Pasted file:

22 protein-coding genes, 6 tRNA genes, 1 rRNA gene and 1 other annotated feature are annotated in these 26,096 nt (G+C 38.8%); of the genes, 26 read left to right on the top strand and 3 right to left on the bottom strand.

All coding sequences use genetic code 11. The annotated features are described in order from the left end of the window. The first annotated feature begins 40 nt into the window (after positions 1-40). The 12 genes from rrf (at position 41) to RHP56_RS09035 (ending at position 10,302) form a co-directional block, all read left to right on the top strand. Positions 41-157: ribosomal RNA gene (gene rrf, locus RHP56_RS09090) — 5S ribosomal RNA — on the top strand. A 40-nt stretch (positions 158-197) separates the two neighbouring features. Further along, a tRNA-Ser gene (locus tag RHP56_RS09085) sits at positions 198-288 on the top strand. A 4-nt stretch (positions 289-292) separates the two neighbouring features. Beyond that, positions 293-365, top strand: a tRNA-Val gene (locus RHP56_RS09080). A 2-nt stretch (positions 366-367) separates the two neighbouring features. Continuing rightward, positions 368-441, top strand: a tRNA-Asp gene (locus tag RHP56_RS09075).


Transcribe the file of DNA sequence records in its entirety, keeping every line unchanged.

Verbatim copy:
22 protein-coding genes, 6 tRNA genes, 1 rRNA gene and 1 other annotated feature are annotated in these 26,096 nt (G+C 38.8%); of the genes, 26 read left to right on the top strand and 3 right to left on the bottom strand.

All coding sequences use genetic code 11. The annotated features are described in order from the left end of the window. The first annotated feature begins 40 nt into the window (after positions 1-40). The 12 genes from rrf (at position 41) to RHP56_RS09035 (ending at position 10,302) form a co-directional block, all read left to right on the top strand. Positions 41-157: ribosomal RNA gene (gene rrf, locus RHP56_RS09090) — 5S ribosomal RNA — on the top strand. A 40-nt stretch (positions 158-197) separates the two neighbouring features. Further along, a tRNA-Ser gene (locus tag RHP56_RS09085) sits at positions 198-288 on the top strand. A 4-nt stretch (positions 289-292) separates the two neighbouring features. Beyond that, positions 293-365, top strand: a tRNA-Val gene (locus RHP56_RS09080). A 2-nt stretch (positions 366-367) separates the two neighbouring features. Continuing rightward, positions 368-441, top strand: a tRNA-Asp gene (locus tag RHP56_RS09075).